RCR will notify the RHS in cases where there is concern about the treatment or welfare of animals in any situation, whether indoors or outdoors, especially in those cases where attempts to correct the situation are ineffective due to non-compliance - i.e. an RHS animal control officer must be notified. RCR does not have the authority to remove owned pets from unsafe or neglectful situations.  If volunteers are aware of situations of possible abuse or neglect, the Regina Humane Society must be notified.

An RCR volunteer finding a sick or injured animal on a feeding route or elsewhere should facilitate a rescue immediately and take the animal to one of the RCR approved veterinary clinics. The Community Cat Team or Pet Rescue Team chairs must be contacted as soon as possible and provided all relevant facts of the situation. The applicable program chairs will consult with the clinic, and make decisions for the veterinary care of the injured animal as per the Veterinary Authorization policy.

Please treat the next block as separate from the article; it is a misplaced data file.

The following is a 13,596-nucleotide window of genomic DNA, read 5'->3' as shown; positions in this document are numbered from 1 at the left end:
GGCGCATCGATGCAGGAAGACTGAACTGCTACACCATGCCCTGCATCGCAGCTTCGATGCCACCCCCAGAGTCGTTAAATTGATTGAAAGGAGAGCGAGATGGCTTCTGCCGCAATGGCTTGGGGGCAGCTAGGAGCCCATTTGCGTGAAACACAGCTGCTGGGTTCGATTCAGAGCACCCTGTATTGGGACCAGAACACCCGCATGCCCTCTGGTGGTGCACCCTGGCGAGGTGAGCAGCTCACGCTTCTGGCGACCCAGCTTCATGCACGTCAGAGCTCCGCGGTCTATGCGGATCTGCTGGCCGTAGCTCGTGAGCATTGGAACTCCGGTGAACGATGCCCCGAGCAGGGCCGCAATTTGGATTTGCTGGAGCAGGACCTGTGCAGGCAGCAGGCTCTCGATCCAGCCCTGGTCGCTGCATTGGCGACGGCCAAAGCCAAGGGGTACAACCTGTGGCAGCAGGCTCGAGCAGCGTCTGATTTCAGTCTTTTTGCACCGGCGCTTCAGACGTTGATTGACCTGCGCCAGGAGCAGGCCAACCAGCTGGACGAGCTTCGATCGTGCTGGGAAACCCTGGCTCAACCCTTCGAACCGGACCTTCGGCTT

RCR does not “re-home” companion animals except in extenuating circumstances and if we have the financial resources and space to accommodate them. Examples where an exception may be made include 1) seniors who have passed away or are forced to leave their home to move into seniors’ housing with no-pet policies,  2) pet owners who are stricken with debilitating or fatal illnesses and can no longer care for their pets, or 3) women who have left a domestic violence situation. An Intake Application must be completed and forwarded to Pet Rescue. The Pet Rescue Team makes the final decision as to available resources.